Oiy, there stands the witness and he is present but unnoticed by the women who came into his life and left, but instead of having his name in their mouth, they talk of one Michelangelo. He must not have left enough of an impression on them and he bothers up down smoke-rubbed windowpanes, he questions, he frets, and his hair grows thin (like mine). But unlike me, J. falls back into his familiar soot, not daring to be yellow long enough to lap and lick at the evening’s shadowy corners. Oiy, comforted by the October evening settling down to sleep around houses, Prufrock nestles in his uncomforting bed that feels so much like a patients table and cannot sleep until etherized, so once he goes over the day and makes a hundred different visions (dreams) and revisions (what-I-should-have-saids). Lo, Prufrock is but a child, his hair hasn’t yet to thin, he only knows of an unreachable destination that he should become as a man. Those women cannot stop talking of Michelangelo. This hurts him. Why shouldn’t women he doesn’t know speak of him so favorably? But J. cannot understand that the women are just speaking of M. he takes no time to listen to what they say about the man. So insecure is J. that he acknowledges words but not credence nor a cadence to them. He knows fully that people are speaking, he takes the time to make assumptions and juxtapose details that he makes up. This is why women come and women go. Talking, talking of Michelangelo.

Oh Shiloh, there is time to wonder about wondering “’Do I dare? And ‘Do I dare?’”. There is time to wonder “’Do I dare? And ‘Do I dare?’”. Time to turn and descend a stair in the midst of ascending it and bother about that bald spot growing (as mine is) and bother about your dress and attire ‘til you stand in the midst of satire, and you brought this upon yourself. Yes Alfred’s legs and arms grow thin they should be the extravagancies that are pinned down and asserted to a wall or a floor like a child plays with a bug. The child disturbs the bug’s universe for a minute that feels like a lifetime. If only, if only(!) I had not taken the path based on assumptions of resistance. If only there were time that went backward so I could return to the moment when I first made a step toward the Lost Highway and shout at my-past-self, (turn back!), there are no inches or feet, no meters or centimeters, the only measure of self is the coffee spoons that don’t take height into account, those coffee spoons shout at lengths of lengths of lives we lived. Oh Shiloh, I’ve known all about all the voices that die with a fall (like Kurt Vonnegut), oh, even the supermen are vulnerable, but what of the Alfreds all distracted and head movements toward music in a room that is so much further along than God. No, I do not assume, I presume.
Now the writer takes a pause, he rests, and takes into account that he may be writing gi-ber-esh. But sometimes the reason means more than the rhyme.
Lace bracelets the arms he has known, lace that turns fine brown in the face of lamplight darned out of the damp, darkness and we shudder at the thought. The thought we see through the cloud of perfume and undress, lo, I digress. A shawl ensconced those arms that decorate his bed, his ether, living in the etherized stupor that prevents him from presuming. But sign Alfred up, “’How should’” he “’Begin’”???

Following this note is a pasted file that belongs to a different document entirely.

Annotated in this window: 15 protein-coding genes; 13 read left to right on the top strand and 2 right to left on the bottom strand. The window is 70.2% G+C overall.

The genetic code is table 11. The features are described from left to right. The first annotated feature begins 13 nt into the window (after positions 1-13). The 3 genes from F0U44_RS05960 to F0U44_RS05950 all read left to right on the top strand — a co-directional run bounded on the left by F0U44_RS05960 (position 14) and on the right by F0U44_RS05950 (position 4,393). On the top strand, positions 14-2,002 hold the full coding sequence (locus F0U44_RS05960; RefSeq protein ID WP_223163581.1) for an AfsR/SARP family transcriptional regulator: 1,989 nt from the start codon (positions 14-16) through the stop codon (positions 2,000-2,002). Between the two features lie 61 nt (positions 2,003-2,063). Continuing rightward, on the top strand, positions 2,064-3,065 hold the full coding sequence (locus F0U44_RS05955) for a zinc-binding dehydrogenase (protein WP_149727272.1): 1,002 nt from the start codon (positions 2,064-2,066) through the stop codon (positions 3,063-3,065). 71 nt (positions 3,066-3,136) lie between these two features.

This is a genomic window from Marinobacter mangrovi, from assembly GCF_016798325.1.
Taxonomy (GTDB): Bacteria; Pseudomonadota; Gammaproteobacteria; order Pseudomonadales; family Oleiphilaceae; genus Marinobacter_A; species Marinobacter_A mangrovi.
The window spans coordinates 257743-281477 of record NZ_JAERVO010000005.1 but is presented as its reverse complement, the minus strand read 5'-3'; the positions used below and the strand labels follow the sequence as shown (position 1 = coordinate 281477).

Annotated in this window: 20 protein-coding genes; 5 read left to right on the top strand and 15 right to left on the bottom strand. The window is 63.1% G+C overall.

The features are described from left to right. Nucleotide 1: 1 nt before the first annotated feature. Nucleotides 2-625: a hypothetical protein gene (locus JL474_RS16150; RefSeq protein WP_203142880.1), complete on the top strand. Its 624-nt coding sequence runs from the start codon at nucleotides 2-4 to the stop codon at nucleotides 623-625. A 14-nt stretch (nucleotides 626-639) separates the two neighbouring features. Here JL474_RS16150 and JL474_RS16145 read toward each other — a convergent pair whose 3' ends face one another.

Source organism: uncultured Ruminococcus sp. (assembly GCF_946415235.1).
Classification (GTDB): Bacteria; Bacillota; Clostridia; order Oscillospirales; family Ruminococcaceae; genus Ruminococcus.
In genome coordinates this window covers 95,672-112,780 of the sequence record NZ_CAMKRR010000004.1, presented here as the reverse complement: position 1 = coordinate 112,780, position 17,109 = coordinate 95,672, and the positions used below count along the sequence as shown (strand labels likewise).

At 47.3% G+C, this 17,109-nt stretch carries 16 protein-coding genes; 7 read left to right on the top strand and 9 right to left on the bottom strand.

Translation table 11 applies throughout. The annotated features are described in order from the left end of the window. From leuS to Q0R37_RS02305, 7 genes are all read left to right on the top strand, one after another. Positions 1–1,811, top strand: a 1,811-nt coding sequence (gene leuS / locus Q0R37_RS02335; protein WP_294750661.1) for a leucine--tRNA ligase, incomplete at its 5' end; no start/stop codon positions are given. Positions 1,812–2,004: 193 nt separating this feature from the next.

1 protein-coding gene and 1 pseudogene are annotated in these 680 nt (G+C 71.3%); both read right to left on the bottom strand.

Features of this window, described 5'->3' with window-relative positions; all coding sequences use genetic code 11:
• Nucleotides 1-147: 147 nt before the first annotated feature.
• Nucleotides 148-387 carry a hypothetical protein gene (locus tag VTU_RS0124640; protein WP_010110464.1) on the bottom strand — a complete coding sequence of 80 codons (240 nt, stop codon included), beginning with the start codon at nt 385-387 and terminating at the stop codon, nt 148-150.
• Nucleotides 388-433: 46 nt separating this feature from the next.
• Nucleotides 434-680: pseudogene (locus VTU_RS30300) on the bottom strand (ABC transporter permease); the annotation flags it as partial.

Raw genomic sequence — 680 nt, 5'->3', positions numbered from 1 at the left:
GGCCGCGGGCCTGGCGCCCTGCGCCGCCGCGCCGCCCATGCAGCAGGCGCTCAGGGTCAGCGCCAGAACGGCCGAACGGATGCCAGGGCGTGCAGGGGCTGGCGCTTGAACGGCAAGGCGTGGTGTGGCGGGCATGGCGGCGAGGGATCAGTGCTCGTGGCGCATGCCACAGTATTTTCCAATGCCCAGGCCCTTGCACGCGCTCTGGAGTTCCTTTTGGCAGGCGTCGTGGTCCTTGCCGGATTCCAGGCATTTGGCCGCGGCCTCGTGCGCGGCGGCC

Never again shall he return to the soot, not anymore, Alfred may only look into the skies for the smoke escaping from the form of chimneys (nay the pipes). In Alfred’s world, men in shirt-sleeves lean from the form of a building’s skeleton. And they smoke pipes that smite the hope of returning home to roost in the old familiar soot.
My god, “I should have been a pair of ragged claws/scuttling across the floors of silent seas.” But J. has no trouble in this department, he scuttles across the floors of sawdusty, oyster-cloven, cheap hotels. And his hair grows thin (like mine).

Now we descend onto an afternoon’s evening sleeping so peacefully as to be smothered by long fingers. Sell me a story, for I am weary, let me rest, lest I malinger. And the time of day excretes and lives and sleeps ‘tween the space that J. and his love leave in the wake of their stretched bodices. And here is where I do not speak of teas and cakes and ices. For that is too easy a rhyme that doesn’t rhyme, and what’s more it has no reason to exist in this black and white drivel of vomit that you and I will pretend has a meaning and a structure. So let us forget that last sentence ever existed and soon after an exorcism of weeping and fasting, weeping and praying, then Alfred’s balding head (like mine) will return to the fore and a son-of-a-bitch-of-a-scream lets us know that his grotesque countenance is being brought out on a platter. A fitting end to a non-prophet, a fitting end we should all think, because if we do not all think the same then we will not be able to be J. Alfred Prufrock for all his bothersome complaints. We have not seen what he has seen, we have not. The eternal footman threatens to put out Alfred’s greatness and snickers (giggles?) at the thought of scaring this man, ever so slightly bald (not like me for I am growing bald). But in hell at the face of Cerberus, J. was afraid, and in short so too, will you be. Not even Dante has prepared the mind for the fording of the River Styx and this is when the eternal footman snickers (or guffaws?).

Now at the face of death J. comes to a painful realization that he and all like him would have been wise to take the worthwhile path that lies beyond the forests populated with shadows of marmalade and tea. No not that unfathomable mess. This man is looking back at his porcelain laden life and he ponders if “it would have been worthwhile” to dance naked, to shout at mountains, to do cartwheels down a hill in Central Park and if not cartwheels at least roll in the direction of the earth somewhere near Strawberry Field.s. And now he is envious of a new talking point, Lazarus, returned from the dead. Not Jesus, he has no need to be adored anymore. Not in the face of death, anyway prophets can say exactly what they meant and then in the comfort of comfort those that listened to the prophet will not understand what he meant, not at all. And he whispers this to them in their infernal sleep, (goddamn I) “Should say: ‘That is not what I meant at all./That is not it, at all.”.